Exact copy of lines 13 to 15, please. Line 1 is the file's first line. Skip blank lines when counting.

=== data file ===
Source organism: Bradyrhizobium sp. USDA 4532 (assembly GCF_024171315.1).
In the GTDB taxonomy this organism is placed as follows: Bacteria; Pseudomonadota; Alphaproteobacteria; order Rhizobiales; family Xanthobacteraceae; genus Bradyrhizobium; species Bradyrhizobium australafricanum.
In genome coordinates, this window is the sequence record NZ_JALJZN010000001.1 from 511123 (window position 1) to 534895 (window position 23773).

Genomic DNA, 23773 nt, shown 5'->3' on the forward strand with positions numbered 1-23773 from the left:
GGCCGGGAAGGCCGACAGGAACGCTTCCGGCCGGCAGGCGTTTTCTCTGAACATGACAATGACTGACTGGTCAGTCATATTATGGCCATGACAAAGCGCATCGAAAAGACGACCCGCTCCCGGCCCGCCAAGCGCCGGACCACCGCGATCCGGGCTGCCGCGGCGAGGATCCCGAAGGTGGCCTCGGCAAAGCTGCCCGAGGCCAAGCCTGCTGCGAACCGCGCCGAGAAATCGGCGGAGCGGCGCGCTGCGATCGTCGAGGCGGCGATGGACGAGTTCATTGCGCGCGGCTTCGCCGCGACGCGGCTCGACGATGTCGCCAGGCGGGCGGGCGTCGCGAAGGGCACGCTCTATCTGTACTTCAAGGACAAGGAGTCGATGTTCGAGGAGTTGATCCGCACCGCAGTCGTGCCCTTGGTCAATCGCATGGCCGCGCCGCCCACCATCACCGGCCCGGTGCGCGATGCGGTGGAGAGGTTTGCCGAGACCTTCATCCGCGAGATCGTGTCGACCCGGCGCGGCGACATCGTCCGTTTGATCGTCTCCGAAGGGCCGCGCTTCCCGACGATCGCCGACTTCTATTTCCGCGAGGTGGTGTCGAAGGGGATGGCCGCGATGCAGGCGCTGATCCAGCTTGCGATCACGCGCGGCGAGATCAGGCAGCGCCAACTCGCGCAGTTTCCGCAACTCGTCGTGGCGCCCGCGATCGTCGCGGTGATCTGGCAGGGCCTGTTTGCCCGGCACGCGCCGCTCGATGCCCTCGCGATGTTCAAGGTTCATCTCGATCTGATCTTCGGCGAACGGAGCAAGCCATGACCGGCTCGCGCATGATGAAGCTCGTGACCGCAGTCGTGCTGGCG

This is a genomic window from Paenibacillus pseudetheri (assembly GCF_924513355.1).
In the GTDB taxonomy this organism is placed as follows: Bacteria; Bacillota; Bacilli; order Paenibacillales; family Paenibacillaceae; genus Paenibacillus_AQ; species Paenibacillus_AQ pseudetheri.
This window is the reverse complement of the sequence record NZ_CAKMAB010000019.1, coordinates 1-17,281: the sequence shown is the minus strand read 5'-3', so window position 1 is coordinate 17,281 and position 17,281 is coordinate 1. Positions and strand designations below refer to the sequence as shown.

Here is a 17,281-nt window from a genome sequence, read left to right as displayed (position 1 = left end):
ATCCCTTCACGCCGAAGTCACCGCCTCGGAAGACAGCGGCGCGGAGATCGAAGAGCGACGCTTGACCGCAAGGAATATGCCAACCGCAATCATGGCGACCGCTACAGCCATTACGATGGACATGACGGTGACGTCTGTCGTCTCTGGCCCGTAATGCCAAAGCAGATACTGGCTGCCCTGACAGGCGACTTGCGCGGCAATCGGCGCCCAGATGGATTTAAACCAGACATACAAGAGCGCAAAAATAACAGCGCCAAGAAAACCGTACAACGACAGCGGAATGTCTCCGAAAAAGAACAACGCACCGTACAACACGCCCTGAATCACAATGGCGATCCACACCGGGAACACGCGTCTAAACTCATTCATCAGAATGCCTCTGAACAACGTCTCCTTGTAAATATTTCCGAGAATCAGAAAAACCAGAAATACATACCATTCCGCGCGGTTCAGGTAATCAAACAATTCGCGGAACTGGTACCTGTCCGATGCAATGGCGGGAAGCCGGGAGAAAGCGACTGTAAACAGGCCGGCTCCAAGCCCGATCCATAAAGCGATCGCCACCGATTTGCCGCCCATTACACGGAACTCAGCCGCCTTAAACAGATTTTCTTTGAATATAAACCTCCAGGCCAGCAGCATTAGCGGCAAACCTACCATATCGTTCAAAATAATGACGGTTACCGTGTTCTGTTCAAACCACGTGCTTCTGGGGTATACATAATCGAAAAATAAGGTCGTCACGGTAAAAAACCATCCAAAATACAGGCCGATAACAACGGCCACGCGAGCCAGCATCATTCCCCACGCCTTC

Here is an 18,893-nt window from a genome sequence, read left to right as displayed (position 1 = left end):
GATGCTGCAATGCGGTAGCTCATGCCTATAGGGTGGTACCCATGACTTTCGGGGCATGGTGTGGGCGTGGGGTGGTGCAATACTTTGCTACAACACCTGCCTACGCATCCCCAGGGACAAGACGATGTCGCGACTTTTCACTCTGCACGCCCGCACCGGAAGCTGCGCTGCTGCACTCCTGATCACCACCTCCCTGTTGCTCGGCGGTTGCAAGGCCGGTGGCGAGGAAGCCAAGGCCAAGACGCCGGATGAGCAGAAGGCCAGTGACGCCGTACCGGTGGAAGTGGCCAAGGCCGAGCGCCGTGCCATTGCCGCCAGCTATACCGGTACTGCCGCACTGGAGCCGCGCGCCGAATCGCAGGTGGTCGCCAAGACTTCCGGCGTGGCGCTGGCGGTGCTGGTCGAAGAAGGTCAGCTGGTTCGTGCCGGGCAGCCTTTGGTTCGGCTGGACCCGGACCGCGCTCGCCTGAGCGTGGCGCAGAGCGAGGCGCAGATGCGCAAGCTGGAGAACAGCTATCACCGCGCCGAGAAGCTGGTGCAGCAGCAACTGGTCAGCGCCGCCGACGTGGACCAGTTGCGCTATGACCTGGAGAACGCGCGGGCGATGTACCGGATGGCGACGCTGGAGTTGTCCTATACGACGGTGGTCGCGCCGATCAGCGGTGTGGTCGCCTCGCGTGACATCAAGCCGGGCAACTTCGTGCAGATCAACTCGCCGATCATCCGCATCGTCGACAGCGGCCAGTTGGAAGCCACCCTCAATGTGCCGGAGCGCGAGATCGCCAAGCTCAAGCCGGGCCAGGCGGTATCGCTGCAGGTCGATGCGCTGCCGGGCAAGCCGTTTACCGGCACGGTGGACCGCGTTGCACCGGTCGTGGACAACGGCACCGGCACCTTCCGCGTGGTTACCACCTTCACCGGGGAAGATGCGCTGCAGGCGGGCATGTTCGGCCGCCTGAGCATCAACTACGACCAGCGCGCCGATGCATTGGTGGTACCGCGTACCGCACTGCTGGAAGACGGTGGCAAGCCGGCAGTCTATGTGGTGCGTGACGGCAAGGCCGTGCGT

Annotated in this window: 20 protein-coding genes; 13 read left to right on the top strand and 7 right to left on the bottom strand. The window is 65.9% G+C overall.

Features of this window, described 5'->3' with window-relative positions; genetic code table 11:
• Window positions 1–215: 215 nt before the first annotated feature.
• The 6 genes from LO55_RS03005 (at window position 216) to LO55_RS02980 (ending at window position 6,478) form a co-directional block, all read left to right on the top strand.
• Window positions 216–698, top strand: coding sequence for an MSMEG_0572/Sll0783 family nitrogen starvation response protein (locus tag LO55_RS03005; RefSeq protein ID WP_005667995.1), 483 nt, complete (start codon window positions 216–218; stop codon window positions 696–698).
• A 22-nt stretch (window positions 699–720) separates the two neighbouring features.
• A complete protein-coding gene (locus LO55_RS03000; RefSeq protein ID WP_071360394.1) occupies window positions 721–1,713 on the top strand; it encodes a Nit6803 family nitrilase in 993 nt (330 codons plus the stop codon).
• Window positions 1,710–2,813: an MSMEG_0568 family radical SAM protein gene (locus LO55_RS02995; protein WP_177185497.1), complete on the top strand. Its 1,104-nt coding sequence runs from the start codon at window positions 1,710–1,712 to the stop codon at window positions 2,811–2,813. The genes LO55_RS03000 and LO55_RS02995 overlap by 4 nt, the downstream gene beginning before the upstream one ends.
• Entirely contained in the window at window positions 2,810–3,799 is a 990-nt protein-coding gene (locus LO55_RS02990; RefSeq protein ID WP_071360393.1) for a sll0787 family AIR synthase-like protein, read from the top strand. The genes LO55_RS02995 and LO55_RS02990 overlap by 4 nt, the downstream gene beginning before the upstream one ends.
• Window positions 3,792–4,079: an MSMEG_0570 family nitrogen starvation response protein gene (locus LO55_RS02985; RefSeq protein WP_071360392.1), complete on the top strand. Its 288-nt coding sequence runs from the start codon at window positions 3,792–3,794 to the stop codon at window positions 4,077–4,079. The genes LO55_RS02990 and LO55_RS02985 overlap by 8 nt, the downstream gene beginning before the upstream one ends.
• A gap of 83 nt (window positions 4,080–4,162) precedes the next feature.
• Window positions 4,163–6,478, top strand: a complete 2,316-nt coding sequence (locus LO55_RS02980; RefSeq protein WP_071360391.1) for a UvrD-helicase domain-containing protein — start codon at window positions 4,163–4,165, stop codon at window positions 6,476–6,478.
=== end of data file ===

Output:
Annotated in this window: 20 protein-coding genes; 13 read left to right on the top strand and 7 right to left on the bottom strand. The window is 65.9% G+C overall.

Features of this window, described 5'->3' with window-relative positions; genetic code table 11:
• Window positions 1–215: 215 nt before the first annotated feature.